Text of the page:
T-reg Cells Derived from Cord Blood Used in First Clinical Trial for Leukemia
University of Minnesota, September 7, 2007
In order to decrease the risk of immune reactions common in patients undergoing blood and marrow transplantation researchers have taken steps to determine the safety and optimal dose of T regulatory cells (T-regs) at the University of Minnesota.
The groundbreaking clinical trial is being conducted with the hope that it will offer a potential new paradigm for treating autoimmune diseases as well as improve overall survival rates for blood cancer patients.
"Toward our quest of making transplants even safer for adults and children with leukemia, lymphoma, multiple myeloma, and other blood and marrow disorders, we are exploring the possibility of using T-regs to enhance the rate of blood and marrow recovery and reduce the risks of graft-versus-host disease, a complication that affects more than 60 percent of patients," said Claudio Brunstein, M.D., principal investigator of the study.
Normally responsible for regulating the body's immune responses, T-regs are a type of lymphocyte or white blood cell. Helping to ward off life-threatening graft-versus-host-disease (GVHD), donor T-regs may suppress the recipient's immune system so that the healthy donor's blood-forming stem cells and immune cells can grow in transplant cases. When donated cells attack the body of the transplant recipient it is referred to as GVHD. Following transplant, GVHD is responsible for one-third of the deaths.
The risk of GVHD decreases and the chance of blood and marrow recovery increases when T-regs are infused after transplant. This has been proven by researchers using animal models.
"Once we identified that T-regs were highly effective in mouse models, we then spent three years finding ways to make this therapy valuable for transplant patients and potentially useful for patients with autoimmune diseases," said Bruce Blazar, M.D., director of the Center for Translational Medicine at the University.
Since they are easier to expand in culture prior to treatment and occur in higher frequency than what is typically found in most adults, the T-regs in this study are isolated from umbilical cord blood (blood collected from the placenta or afterbirth after the birth of a child). This unique use of umbilical cord blood derived T-regs marks a world first for human clinical trials.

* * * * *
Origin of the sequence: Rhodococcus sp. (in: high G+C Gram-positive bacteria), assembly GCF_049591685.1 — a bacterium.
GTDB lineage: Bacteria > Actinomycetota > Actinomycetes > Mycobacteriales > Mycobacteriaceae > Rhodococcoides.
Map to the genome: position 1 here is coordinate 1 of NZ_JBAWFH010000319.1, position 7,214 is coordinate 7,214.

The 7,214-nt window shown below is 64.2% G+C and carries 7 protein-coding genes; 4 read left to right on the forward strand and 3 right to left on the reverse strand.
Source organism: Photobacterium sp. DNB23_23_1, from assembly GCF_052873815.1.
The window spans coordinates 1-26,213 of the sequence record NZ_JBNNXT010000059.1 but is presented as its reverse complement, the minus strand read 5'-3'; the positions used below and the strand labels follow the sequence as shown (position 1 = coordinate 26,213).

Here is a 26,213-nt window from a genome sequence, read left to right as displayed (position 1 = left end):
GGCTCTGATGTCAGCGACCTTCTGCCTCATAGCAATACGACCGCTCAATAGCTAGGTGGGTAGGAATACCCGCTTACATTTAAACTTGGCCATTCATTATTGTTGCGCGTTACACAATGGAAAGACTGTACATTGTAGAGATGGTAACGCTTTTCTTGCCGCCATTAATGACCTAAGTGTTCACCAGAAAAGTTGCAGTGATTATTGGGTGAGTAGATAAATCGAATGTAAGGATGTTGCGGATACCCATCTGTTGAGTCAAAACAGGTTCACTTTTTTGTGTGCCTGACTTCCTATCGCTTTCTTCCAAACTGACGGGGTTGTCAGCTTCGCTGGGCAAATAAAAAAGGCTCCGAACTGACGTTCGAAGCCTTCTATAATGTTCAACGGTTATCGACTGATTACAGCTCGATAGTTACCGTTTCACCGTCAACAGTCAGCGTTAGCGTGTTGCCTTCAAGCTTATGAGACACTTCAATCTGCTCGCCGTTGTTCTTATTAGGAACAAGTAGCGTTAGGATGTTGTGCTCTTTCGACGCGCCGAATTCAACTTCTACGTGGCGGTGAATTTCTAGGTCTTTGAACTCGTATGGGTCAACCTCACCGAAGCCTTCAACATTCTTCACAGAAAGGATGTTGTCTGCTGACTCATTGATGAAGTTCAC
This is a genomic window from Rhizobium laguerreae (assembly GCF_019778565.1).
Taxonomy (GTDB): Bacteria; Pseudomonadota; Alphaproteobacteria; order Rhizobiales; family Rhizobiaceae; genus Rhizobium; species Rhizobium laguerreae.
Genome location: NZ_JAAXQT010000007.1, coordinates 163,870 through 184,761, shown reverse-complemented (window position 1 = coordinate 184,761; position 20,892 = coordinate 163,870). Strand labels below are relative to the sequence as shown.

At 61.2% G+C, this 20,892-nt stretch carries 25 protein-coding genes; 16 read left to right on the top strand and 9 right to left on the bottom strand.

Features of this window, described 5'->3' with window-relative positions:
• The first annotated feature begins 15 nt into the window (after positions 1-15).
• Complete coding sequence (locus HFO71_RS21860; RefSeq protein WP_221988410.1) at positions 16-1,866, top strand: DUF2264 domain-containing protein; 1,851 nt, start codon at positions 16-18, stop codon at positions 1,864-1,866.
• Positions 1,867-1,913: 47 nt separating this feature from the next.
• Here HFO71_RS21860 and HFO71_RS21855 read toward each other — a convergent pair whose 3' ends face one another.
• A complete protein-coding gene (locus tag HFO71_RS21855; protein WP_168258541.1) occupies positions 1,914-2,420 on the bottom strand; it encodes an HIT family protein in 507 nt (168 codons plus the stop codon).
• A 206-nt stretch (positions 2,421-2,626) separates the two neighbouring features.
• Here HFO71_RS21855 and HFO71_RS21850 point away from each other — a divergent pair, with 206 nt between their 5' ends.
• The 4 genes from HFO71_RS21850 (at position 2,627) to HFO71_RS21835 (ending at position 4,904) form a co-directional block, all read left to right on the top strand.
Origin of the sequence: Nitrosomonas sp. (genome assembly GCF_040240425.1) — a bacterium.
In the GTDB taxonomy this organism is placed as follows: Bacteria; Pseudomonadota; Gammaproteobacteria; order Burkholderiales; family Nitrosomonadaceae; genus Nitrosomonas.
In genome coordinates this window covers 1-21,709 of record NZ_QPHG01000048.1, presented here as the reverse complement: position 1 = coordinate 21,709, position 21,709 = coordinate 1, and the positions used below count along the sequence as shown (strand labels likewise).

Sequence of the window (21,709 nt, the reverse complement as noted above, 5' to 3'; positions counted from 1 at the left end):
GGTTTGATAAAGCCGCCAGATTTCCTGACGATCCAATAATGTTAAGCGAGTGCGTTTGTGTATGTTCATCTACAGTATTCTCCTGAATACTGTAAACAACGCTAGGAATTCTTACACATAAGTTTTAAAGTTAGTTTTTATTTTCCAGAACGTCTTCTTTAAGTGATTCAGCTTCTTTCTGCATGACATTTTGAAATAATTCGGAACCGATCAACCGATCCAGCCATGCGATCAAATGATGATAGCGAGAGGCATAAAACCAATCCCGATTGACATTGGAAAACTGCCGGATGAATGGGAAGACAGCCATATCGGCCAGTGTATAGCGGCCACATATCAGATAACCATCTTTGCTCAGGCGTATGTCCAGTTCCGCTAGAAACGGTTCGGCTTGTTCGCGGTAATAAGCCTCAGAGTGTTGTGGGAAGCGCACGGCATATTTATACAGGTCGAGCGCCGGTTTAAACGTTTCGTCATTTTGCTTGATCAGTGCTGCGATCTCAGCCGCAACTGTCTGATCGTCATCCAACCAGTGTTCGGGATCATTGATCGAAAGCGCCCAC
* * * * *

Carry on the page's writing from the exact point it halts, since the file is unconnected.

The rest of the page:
Using patients who are undergoing a double umbilical cord blood transplant for bone marrow failure, leukemia, or other blood cancer; this trial is designed to find the highest possible safe dose of T-regs in these immune suppressed patients. There should be no acute side effects with the T-regs according to researchers who have observed similar results already in animal models.
T-regs will be a powerful therapy to enhance engraftment in transplant patients and prevent GVHD if the data in humans mimics animal models. Conditions such as multiple sclerosis, type I diabetes, and other autoimmune diseases will be treated with the T-regs to test for effectiveness once initial efficacy and safety data is known. The cell may help prevent disease progression if T-regs are transplanted early in the life of the disease hypothesized university researchers.
"This is an exciting time. In the near future, I anticipate being able to combine immune cell populations, like T-regs, that stop immune reactions responsible for autoimmune diseases like diabetes, and immune responses to stem cell infusion given to repair already damaged tissues. This brings great hope not only for adults and children with cancer but many other diseases as well. At the close of this clinical trial, we hope to go right to our first clinical trial with T-regulatory cells in the treatment of newly diagnosed diabetes," said John E. Wagner, M.D., director of the pediatric hematology-oncology and blood and marrow transplantation program at the University of Minnesota.
The Children's Cancer Research Fund, the National Marrow Donor Program, the Leukemia and Lymphoma Society, the National Institute of Allergy and Infectious Diseases, the National Heart Lung and Blood Institute, the National Cancer Institute, and the National Institutes of Health are funding the study.